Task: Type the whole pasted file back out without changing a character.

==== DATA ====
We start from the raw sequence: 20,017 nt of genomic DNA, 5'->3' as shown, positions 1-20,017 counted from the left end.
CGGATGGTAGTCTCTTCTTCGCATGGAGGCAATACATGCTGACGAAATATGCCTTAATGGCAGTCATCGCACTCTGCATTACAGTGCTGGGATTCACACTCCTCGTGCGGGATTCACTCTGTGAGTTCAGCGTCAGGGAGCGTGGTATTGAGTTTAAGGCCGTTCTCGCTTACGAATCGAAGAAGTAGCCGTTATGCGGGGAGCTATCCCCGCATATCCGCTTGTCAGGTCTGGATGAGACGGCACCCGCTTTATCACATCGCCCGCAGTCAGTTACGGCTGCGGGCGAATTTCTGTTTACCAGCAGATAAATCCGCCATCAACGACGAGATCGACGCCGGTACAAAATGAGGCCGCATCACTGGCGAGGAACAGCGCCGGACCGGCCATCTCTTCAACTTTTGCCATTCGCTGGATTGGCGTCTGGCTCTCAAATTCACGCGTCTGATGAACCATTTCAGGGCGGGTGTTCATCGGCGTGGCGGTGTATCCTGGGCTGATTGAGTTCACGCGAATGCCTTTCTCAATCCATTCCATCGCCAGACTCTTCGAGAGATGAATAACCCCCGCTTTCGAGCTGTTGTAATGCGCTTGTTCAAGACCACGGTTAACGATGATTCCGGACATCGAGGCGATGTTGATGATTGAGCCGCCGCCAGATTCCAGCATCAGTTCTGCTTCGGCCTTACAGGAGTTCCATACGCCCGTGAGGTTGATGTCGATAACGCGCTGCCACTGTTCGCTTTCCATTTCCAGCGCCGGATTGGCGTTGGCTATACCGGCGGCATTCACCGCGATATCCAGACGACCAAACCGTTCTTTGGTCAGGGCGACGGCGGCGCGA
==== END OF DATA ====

We start from the raw sequence: 20,017 nt of genomic DNA, 5'->3' as shown, positions 1-20,017 counted from the left end.
CGGATGGTAGTCTCTTCTTCGCATGGAGGCAATACATGCTGACGAAATATGCCTTAATGGCAGTCATCGCACTCTGCATTACAGTGCTGGGATTCACACTCCTCGTGCGGGATTCACTCTGTGAGTTCAGCGTCAGGGAGCGTGGTATTGAGTTTAAGGCCGTTCTCGCTTACGAATCGAAGAAGTAGCCGTTATGCGGGGAGCTATCCCCGCATATCCGCTTGTCAGGTCTGGATGAGACGGCACCCGCTTTATCACATCGCCCGCAGTCAGTTACGGCTGCGGGCGAATTTCTGTTTACCAGCAGATAAATCCGCCATCAACGACGAGATCGACGCCGGTACAAAATGAGGCCGCATCACTGGCGAGGAACAGCGCCGGACCGGCCATCTCTTCAACTTTTGCCATTCGCTGGATTGGCGTCTGGCTCTCAAATTCACGCGTCTGATGAACCATTTCAGGGCGGGTGTTCATCGGCGTGGCGGTGTATCCTGGGCTGATTGAGTTCACGCGAATGCCTTTCTCAATCCATTCCATCGCCAGACTCTTCGAGAGATGAATAACCCCCGCTTTCGAGCTGTTGTAATGCGCTTGTTCAAGACCACGGTTAACGATGATTCCGGACATCGAGGCGATGTTGATGATTGAGCCGCCGCCAGATTCCAGCATCAGTTCTGCTTCGGCCTTACAGGAGTTCCATACGCCCGTGAGGTTGATGTCGATAACGCGCTGCCACTGTTCGCTTTCCATTTCCAGCGCCGGATTGGCGTTGGCTATACCGGCGGCATTCACCGCGATATCCAGACGACCAAACCGTTCTTTGGTCAGGGCGACGGCGGCGCGA